Population stabilization, human

K.C., S. (2013). Population stabilization, human. In: Encyclopedia of Biodiversity (Second Edition). Eds. Levin, SA, Waltham: Elsevier/Academic. ISBN 978-0-12-384720-1 10.1016/B978-0-12-384719-5.00413-5.

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Human population change has three components: births, deaths, and migration. On a global level, only births and deaths determine changes in population size. During the 1990s and 2000s, more than 70 million people were added to the world's total population each year and it took only 12 years for the world's population to increase from 5 to 6 billion people and today it is 7 billion people. This growth will continue into the coming decades of the twenty-first century. How much growth will occur and how quickly, and when or whether this growth will stabilize, depends on a host of factors. In 1994, the world community agreed to the need to stabilize global population growth. This article describes the history of global population growth, factors associated with this growth, and how countries view this growth. It concludes with a discussion of prospects for the stabilization of population growth in the future.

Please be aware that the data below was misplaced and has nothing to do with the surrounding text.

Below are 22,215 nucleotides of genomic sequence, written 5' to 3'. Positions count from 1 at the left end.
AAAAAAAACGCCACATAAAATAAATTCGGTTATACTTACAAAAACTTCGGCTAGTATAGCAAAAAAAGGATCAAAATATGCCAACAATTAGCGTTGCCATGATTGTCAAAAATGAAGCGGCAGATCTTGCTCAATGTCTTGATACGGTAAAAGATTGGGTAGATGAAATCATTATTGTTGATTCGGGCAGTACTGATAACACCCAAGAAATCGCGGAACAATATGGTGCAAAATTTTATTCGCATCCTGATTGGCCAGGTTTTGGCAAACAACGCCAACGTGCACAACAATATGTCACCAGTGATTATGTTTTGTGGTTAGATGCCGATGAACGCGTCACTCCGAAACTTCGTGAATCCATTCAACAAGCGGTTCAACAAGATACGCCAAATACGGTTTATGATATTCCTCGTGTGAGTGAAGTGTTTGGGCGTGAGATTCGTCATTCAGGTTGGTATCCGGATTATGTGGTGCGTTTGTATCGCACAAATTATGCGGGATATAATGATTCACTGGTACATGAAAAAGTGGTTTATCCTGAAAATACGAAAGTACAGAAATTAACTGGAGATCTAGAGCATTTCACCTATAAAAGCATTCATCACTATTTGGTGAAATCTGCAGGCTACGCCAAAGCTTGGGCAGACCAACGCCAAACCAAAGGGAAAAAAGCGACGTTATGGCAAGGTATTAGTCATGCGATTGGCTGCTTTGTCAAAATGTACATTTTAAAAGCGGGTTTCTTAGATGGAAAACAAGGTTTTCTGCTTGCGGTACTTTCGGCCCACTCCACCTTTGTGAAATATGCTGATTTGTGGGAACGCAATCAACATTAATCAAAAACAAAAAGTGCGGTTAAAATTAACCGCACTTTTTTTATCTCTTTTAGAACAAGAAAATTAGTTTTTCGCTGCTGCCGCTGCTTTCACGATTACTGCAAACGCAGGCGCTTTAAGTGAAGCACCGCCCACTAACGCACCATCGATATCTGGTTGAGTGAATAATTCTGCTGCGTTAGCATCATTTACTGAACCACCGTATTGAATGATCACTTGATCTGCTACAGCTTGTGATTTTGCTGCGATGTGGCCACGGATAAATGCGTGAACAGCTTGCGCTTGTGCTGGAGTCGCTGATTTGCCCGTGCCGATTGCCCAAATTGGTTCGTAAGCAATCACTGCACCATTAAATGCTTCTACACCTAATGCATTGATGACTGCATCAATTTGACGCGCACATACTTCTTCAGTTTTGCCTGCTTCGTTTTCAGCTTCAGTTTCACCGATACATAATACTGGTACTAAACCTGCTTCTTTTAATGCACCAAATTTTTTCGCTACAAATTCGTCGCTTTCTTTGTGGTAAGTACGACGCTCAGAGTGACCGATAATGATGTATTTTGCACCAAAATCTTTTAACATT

Item Type: Book Section
Uncontrolled Keywords: Causes of population growth; Demographic transition; Global demography; Global fertility; Global population and economic development; Global population and education; Global population and environment; Global population issues; Global population prospects; World population; World population history
Research Programs: World Population (POP)
Bibliographic Reference: In: SA Levin (Ed.); Encyclopedia of Biodiversity (Second Edition); Elsevier/Academic, Waltham, USA pp.199-209 (Published online 23 January 2013)
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Depositing User: IIASA Import
Date Deposited: 15 Jan 2016 08:49
Last Modified: 27 Aug 2021 17:39
URI: https://pure.iiasa.ac.at/10583

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